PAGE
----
Council approves density bonuses for green roofs, pumps brakes on student-housing ban
City Council’s Committee on Rules voted on Monday to approve a bill that would allow developers to build extra apartment units in certain zoning districts if they install qualifying green roofs on the buildings.
The bill was introduced last month by At-Large Councilwoman Blondell Reynolds Brown. It defines a green roof as a rooftop system that supports living vegetation and helps manage stormwater runoff. It would allow for more units in properties zoned RM-1, a low-density multifamily residential classification, and in CMX-2 and CMX-2.5 districts, which apply to neighborhood commercial corridors.
Currently, a developer can build up to 20 apartments on a 10,000-square-foot lot zoned RM-1. If Brown’s bill is adopted by the full Council, a developer could build 27 units on the same lot if he or she installs a green roof covering at least 60 percent of the building’s roof. On Monday, Chris Crockett of the Water Department and Anne Fadullon of the Building Industry Association of Philadelphia testified in favor of the bill.* The Water Department hopes that cheaper green roofs will mean more green roofs, and the BIA supports additional density bonuses for developers.
Earlier this year, Brown also sponsored a bill doubling the tax incentive for building green roofs, allowing for builders to write half the cost of the installation off of their business income and receipts (BIRT) tax.
Joe Schiavo, of the Crosstown Coalition of civic associations, testified against the bill, saying that density bonuses are the wrong incentives for green roof construction.
The Committee also took testimony on a bill introduced in September, on behalf of Council President Darrell Clarke, that would prohibit group living and student housing in the area surrounding Rittenhouse Square. As PlanPhilly previously reported, that bill was inspired by concerns from residents on the 2000 block of Rittenhouse Square Street, which is seeing the conversion of two large garage buildings into multi-unit apartment buildings. The Center City Residents Association has come out in opposition to that bill, saying it is overly broad and could harm the eclectic character of the Rittenhouse area.
The bill would ban rooming houses, boarding houses, fraternity and sorority houses, and rental housing for college students under the age of 23 in the area bounded by 17th, 21st, Walnut and Spruce streets.
CCRA president Charles Goodwin reiterated his group’s opposition on Monday.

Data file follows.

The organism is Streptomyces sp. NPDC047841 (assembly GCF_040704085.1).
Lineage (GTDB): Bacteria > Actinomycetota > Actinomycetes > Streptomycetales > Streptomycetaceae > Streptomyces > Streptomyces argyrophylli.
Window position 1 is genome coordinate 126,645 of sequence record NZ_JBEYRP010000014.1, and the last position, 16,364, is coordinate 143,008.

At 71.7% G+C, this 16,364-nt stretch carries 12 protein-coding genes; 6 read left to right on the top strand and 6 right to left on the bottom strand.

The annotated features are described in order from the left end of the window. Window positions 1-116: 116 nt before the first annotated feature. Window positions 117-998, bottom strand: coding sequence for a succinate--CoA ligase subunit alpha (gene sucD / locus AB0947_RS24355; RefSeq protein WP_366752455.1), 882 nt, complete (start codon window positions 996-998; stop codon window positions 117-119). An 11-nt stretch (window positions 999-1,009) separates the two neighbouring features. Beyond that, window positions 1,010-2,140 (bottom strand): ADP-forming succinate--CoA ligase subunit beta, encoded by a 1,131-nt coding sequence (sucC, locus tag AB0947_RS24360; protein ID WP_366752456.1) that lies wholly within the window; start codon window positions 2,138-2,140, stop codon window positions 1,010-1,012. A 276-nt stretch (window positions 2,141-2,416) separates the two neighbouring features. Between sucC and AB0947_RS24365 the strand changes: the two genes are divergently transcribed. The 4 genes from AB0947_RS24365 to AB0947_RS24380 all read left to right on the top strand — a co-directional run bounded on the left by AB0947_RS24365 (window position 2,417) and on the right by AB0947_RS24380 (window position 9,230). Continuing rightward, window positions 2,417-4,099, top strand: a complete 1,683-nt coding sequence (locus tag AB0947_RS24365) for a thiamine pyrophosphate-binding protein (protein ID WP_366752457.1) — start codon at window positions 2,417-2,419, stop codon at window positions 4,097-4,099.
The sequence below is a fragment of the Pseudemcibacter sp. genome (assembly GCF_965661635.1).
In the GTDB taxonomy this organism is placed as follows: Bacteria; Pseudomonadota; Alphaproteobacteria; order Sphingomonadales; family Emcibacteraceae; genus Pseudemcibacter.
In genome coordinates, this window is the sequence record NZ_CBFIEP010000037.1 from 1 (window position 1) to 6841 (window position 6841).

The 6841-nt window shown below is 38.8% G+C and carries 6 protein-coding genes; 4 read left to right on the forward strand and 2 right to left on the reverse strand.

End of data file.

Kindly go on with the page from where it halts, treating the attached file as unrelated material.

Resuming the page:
“The concern of the neighbors is reasonable and warranted,” Goodwin said. “The solution proposed is incorrect.”
On Monday representatives of the Greater Philadelphia Association of Realtors and Project HOME testified against the bill as well. The City Planning Commission will discuss the proposal on Tuesday.
Several residents of the 2000 block of Rittenhouse Square Street showed up to testify in support of the bill. Rittenhouse resident Ann Gitter said that a petition in favor of the ban had gathered 88 signatures. Another resident of the block said that CCRA had sold the near-neighbors out by opting to oppose the bill.
The Committee did not vote on the bill, holding it instead for another hearing in December, at Council President Clarke’s request.
The Committee also approved a bill that would require the Department of Licenses and Inspections to notify Council members and Registered Community Organizations when by-right zoning permits are issued. The bill was introduced by Councilwoman Jannie Blackwell, who had hoped to require developers to provide notice of by-right zoning permits in the way they currently provide notice when going to the Zoning Board of Adjustment or the Civic Design Review Committee. The Planning Commission had concluded that the original bill didn’t accomplish its intended goal, and worked with Blackwell toward the amended version.
Blackwell, who has introduced bills expanding notification requirements for developers in the past, said the current bill was written in response to calls from constituents wanting to know what was going on at construction sites in their neighborhoods. Blackwell said it was “embarrassing” to not have the answers to those questions when the permits were issued by right.
*Disclosure: Anne Fadullon is a member of PlanPhilly’s advisory board.
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